Cleveland time capsule includes artifacts from Ukrainian community
by Andrew Fedynsky
CLEVELAND - A hundred years from now, when the city of Cleveland celebrates its 300th birthday in 2096, the Ukrainian community will be represented regardless if there will be any actual Ukrainians living in Cleveland.
This was assured when Ivanna Shkarupa, representing the Ukrainian National Women's League of North America (UNWLA) and Martha Savchak Kraus, representing the Ukrainian Museum-Archives, participated in a time capsule sealing ceremony on December 18, 1996, at the Western Reserve Historical Society. This culminated a year of events associated with Cleveland's Bicentennial.
Working through the Ukrainian Museum-Archives, the Bicentennial Time Capsule Committee, organized by Women Celebrating the Bicentennial, asked the Ukrainian community to prepare a representative contribution of materials to be included in the time capsule that was sealed for 100 years until the next centennial of Cleveland in 2096.
To make sure that future Clevelanders would appreciate the contributions of the Ukrainian community to the civic life of the city, the Cleveland Chapter of the UNWLA assembled an envelope with 12 items, among them a Ukrainian flag, a photograph of the Lesia Ukrainka monument in Cleveland, memorabilia related to the commemoration of the Chornobyl catastrophe, booklets on Ukrainian crafts and a pysanka created by Tanya Osadca.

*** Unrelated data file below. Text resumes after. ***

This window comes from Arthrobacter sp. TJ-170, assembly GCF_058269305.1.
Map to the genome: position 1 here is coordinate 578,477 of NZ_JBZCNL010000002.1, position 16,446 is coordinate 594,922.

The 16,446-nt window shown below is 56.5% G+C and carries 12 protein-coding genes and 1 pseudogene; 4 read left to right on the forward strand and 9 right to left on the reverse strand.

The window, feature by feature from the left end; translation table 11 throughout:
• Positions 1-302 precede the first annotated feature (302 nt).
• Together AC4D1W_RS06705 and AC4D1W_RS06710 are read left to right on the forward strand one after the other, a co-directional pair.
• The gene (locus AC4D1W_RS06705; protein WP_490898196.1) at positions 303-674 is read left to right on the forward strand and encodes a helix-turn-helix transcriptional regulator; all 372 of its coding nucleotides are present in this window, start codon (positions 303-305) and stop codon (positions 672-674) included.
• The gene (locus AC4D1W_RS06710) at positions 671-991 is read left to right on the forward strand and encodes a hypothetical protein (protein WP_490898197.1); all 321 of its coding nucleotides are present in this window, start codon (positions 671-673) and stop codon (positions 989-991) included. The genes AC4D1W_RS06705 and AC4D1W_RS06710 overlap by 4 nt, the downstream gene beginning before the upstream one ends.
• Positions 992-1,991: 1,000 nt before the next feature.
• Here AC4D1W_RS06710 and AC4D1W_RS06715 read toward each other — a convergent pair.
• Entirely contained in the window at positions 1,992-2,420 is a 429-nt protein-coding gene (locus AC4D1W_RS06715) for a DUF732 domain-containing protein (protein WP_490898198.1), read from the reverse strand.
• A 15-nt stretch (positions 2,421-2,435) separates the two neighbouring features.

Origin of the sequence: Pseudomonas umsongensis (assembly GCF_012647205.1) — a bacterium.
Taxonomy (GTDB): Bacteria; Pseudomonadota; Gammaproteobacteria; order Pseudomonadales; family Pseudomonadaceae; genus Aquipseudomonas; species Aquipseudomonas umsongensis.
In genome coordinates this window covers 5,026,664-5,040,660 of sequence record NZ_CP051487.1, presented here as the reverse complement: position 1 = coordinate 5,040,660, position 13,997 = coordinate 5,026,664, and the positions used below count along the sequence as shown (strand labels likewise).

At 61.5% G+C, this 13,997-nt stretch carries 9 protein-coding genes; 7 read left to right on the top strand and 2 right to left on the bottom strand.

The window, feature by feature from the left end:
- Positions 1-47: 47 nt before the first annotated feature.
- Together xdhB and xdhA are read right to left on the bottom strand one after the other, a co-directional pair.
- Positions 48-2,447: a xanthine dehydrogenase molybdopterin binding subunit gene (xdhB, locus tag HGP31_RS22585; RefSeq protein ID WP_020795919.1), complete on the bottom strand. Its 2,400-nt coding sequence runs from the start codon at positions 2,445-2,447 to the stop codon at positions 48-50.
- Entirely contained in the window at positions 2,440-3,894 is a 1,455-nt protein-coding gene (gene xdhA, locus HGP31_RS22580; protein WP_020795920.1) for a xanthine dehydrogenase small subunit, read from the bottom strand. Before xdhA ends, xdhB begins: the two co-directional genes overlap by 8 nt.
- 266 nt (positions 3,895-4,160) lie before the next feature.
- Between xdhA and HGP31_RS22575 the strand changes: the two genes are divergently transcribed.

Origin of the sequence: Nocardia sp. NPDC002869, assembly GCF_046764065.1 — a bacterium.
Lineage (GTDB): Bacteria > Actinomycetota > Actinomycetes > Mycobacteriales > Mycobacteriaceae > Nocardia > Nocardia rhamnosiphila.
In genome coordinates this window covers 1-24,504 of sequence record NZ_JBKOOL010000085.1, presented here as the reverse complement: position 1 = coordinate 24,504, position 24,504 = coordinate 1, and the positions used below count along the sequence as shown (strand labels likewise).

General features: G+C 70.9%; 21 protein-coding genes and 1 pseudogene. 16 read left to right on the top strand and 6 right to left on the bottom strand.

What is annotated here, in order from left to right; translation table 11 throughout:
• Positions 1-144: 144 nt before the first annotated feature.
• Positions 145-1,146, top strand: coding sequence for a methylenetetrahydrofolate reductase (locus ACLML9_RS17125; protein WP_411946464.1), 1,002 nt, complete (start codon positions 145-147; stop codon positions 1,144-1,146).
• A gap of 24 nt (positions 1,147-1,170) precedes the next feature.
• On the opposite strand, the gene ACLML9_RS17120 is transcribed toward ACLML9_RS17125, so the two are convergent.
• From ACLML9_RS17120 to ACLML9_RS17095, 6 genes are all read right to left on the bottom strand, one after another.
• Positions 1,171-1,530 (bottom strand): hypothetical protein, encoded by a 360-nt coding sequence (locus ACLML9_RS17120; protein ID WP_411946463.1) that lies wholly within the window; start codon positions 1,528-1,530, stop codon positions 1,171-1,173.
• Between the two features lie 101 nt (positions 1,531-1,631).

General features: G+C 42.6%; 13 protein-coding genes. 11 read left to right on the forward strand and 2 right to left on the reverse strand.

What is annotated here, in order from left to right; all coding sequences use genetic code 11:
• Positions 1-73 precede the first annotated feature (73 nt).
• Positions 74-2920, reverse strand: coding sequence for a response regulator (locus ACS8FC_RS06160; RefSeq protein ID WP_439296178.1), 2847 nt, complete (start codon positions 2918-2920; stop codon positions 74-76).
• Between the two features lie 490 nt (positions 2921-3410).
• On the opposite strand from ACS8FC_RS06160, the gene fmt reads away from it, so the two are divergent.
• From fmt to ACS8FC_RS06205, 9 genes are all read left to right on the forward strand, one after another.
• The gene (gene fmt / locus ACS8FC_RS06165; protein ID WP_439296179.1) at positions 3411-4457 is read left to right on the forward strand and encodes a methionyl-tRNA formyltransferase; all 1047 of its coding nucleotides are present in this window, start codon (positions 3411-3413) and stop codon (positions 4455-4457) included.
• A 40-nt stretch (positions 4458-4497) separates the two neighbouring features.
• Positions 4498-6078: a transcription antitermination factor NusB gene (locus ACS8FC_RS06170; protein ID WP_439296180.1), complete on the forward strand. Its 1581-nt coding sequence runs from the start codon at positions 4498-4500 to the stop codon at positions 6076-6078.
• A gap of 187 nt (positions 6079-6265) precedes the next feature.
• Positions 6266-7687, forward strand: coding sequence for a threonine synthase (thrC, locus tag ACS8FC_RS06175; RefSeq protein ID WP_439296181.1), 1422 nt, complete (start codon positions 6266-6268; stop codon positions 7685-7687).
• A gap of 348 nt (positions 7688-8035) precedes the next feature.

A total of 110 organizations and individuals contributed items for inclusion in the Bicentennial Time Capsule. The Cleveland Plain Dealer, which devoted a full page to a story about the time capsule, selected the Ukrainian submission as one of a handful of focus features. Others included the Jewish community and the Cleveland participants in the U.N. Fourth World Conference on Women held in China. The focus feature on the Ukrainian contribution had a full-color photograph of the pysanka that Cleveland-ers will be admiring 100 years from now.
For the Ukrainian Museum-Archives, the ceremony capped a six-month celebration of Ukrainian life in Cleveland. The museum currently features an exhibit of photographs, posters, crafts, badges, fliers and other memorabilia documenting the history of the Ukrainian community in Cleveland over 100 years. The Ukrainian Museum-Archives was one of the sites chosen for the Cleveland Bicentennial Caravan that was held last year in September.
As for whether or not there will be any Ukrainian Americans in Cleveland 100 years from now to participate in the opening of the Bicentennial Time Capsule, one can only hope. The Ukrainian National Women's League of North America and the Ukrainian Museum-Archives kept faith with the generations of Ukrainian Americans who preceded them in creating a vibrant community. Both organizations have ambitious plans that include involvement of young people to ensure that the chain that was forged 100 years ago, when the first Ukrainian immigrants came to Cleveland remains intact into the next generation. Beyond that, all depends on the seeds the community plants today.
Copyright © The Ukrainian Weekly, February 23, 1997, No. 8, Vol. LXV
| Home Page |